The situation in the developing countries is quite different. While it Is true that most of the developing countries are not technologically very advanced, they do possess very rich knowledge developed over the centuries and valuable resources of varied types ; can benefit not only their own countries but the world at large, The fundamental question that arises is whether the IP systems so far generated in the developed world can help to protect such knowledge and vast resources and guarantee justice to their owners.

From the point of view of the government, conferring of the IP right is a matter of public policy and hence the IP policy should be so designed that the benefit to society (in terms of improvement in basic facilities and infrastructure and technological innovation) must out-weigh the cost to the society (in terms of the high cost to be paid by the consumers and the cost of administering the system). But the point is that the IP right Itself being a private one, the financial benefits and costs fall on different social groups.

An IP right may be viewed as a means for enabling countries to facilitate the enjoyment of basic socio rights. IPRs should never be allowed to dominate over the fundamental human rights. In fact, IPRs (e.g., patents and copyrights), granted by governments, are short-term in nature but the basic human rights are inherent to the human being. Unfortunately, today in most cases, lPRs are treated as economic and commercial rights held by the corporations rather than individual inventors. The granting of such

rights and their application in their developing countries will, in all probability, benefit the holders of the lPRs at the expense of the basic human rights of the poor people of the

Intellectual Property Protection – A Key to Growth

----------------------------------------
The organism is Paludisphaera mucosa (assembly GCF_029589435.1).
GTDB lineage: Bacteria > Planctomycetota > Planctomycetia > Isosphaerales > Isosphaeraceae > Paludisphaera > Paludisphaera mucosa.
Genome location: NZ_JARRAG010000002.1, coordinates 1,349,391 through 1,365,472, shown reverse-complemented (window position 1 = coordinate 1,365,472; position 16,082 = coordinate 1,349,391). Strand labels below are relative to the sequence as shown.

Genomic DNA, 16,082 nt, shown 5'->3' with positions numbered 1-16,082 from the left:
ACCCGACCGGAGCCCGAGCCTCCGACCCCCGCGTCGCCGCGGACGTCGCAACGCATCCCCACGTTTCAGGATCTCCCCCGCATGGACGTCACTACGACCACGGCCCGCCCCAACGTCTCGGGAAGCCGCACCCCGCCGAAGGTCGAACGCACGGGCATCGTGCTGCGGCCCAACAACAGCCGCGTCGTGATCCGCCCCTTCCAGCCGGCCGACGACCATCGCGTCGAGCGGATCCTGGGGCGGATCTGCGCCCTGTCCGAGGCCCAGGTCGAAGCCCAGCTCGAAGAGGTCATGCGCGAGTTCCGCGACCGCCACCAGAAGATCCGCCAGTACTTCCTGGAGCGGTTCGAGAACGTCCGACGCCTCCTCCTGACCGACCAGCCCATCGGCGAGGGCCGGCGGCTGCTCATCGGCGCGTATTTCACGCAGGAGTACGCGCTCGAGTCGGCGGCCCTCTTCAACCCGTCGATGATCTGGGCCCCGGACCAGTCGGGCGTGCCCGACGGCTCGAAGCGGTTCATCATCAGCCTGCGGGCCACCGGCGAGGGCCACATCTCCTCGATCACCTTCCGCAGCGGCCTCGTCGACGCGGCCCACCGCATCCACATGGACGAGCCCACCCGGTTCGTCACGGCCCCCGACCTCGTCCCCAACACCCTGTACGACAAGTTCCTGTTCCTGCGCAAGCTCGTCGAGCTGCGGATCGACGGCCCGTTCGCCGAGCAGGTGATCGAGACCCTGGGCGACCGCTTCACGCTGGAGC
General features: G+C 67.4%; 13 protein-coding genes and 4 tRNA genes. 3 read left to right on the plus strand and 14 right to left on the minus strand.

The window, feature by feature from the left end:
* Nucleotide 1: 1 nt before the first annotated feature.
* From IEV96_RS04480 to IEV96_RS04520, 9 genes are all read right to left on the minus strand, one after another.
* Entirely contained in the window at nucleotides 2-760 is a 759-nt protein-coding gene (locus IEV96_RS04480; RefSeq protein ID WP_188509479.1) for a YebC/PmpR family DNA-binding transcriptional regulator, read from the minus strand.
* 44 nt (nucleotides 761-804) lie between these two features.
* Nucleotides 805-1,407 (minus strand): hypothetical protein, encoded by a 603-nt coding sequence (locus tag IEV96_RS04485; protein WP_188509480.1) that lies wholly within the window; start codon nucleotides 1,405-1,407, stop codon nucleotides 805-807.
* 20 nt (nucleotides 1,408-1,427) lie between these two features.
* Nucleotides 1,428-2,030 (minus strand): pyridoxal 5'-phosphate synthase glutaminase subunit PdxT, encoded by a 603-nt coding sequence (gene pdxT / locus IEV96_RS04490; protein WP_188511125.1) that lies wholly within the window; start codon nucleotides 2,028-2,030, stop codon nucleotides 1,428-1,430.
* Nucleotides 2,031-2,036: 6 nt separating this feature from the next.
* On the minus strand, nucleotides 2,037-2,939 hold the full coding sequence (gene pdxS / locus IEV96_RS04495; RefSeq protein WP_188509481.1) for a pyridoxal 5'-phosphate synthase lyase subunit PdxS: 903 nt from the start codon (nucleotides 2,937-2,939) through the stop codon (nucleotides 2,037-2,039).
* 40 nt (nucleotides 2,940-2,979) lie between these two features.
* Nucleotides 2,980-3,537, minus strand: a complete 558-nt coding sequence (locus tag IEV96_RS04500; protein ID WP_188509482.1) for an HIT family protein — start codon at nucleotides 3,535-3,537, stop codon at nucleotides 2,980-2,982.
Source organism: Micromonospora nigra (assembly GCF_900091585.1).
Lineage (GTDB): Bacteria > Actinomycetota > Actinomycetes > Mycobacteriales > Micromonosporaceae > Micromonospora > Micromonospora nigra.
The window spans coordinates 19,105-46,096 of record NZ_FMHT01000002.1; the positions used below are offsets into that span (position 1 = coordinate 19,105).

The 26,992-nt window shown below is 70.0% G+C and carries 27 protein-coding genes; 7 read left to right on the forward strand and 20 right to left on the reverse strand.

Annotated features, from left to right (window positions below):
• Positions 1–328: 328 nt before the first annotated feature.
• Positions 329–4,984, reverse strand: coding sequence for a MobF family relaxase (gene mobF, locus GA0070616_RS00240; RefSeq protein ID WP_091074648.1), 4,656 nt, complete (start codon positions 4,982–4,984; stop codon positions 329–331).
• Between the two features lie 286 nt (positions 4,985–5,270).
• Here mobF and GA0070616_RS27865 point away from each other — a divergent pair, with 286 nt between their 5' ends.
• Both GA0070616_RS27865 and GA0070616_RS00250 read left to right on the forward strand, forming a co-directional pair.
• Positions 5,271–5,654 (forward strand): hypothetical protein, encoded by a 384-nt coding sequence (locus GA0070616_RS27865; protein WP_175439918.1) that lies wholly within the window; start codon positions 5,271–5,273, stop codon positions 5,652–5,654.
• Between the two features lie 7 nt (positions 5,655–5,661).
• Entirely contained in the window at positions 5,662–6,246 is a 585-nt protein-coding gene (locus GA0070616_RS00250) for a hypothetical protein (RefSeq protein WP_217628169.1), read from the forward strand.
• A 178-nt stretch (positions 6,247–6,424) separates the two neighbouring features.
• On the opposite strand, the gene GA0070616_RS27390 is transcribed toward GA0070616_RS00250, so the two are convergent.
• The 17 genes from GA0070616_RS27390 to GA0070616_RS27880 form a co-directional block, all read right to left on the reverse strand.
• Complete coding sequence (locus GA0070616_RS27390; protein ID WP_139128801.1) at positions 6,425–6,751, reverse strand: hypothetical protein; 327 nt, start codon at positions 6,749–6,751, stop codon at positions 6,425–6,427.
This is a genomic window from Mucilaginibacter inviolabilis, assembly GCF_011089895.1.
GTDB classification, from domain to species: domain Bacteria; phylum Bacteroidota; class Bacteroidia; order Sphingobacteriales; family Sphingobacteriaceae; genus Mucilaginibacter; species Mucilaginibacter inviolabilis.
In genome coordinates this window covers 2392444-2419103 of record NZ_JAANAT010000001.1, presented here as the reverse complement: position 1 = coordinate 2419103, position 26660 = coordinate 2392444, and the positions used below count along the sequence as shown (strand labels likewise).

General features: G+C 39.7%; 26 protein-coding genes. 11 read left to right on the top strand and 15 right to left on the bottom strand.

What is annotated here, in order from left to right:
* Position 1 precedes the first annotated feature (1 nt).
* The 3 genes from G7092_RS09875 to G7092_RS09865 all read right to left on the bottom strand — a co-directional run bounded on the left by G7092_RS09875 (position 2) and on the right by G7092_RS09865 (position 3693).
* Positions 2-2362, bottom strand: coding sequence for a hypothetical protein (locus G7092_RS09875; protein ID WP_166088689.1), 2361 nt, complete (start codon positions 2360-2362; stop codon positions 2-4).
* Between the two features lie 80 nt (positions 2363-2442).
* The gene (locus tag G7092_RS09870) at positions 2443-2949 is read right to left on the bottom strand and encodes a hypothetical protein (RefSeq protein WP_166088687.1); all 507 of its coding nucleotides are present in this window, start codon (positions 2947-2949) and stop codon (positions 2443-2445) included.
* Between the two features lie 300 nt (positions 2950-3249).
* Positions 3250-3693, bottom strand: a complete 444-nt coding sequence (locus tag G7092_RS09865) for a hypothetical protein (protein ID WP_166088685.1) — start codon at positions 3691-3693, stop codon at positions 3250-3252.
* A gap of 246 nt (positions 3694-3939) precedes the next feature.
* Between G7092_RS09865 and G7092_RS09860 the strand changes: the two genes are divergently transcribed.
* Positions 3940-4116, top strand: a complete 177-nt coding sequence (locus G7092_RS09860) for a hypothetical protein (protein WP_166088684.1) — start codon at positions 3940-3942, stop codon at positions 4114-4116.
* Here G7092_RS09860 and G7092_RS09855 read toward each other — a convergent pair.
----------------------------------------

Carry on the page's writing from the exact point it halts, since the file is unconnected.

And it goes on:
Globally, the United States is considered one of the healthiest open markets. This open market system allows entrepreneurs, small businesses, and large corporations to bring a vast variety of products and services into the American market. The spoils of success are returned to the share and stake holders of the business because the United States economy is not socialistic in nature. This economic atmosphere fosters an environment where innovation is encouraged and technology progresses daily. However, an issue that many of these businesses face as technology becomes more readily accessible to the average consumer is the protection of intellectual property. The intent of this article is to educate the reader of the importance of intellectual property and reveal the most common forms of protection.

Intellectual Property Issues

Rapid movements towards globalization have slowly transitioned from a domestic problem to an international problem as well. This is important considering “studies in the past decade have estimated that over 50 percent of U.S. exports now depend on some form of intellectual property protection, compared to less than 10 percent 50 years ago” (“Intellectual Property”, 2012, para. 6). These statistics reveal the fact that foreign customers want to learn the technology behind the product regardless of the ethical boundaries in doing so. It also indicates that these economies want to evolve from being an exporter to a competing producer adversely affecting market share of the host company. This action of infringing on other businesses intellectual property rights will often occur without being noticed until the information has already been compromised. The results from this can be detrimental once the safeguarded trade secrets are exposed.

Duffin and Watson (2009) indicated that, “Intellectual property may well be a franchise system’s most important asset” (p. 133). This may include “trademarks, service marks, trade dress, copyrights, patents, and trade secrets” (Duffin & Watson, 2009, p. 1). Dependant on the business function the intellectual property may be the sole means for survival within the market place. When considering expansion many businesses may not move critical portions of the operation into foreign economies. Some firms are so cautious that “some of these elements may have been deliberately withheld from the firm’s patents, in the United States and in the foreign country, in order to prevent other parties from being able to copy its technology” (Branstetter, Fisman, & Foley, 2006, p. 323). The purpose behind this approach is that once a business applies for a patent the business must disclose all the details. This patent then becomes a public record. David Leonhardt (2011) from the New York Times reveals to their readers, regarding such nations as China, that “the exchange rate is not the main problem for American companies hoping to sell more products” but the lack of protection to foreign investors (para. 3).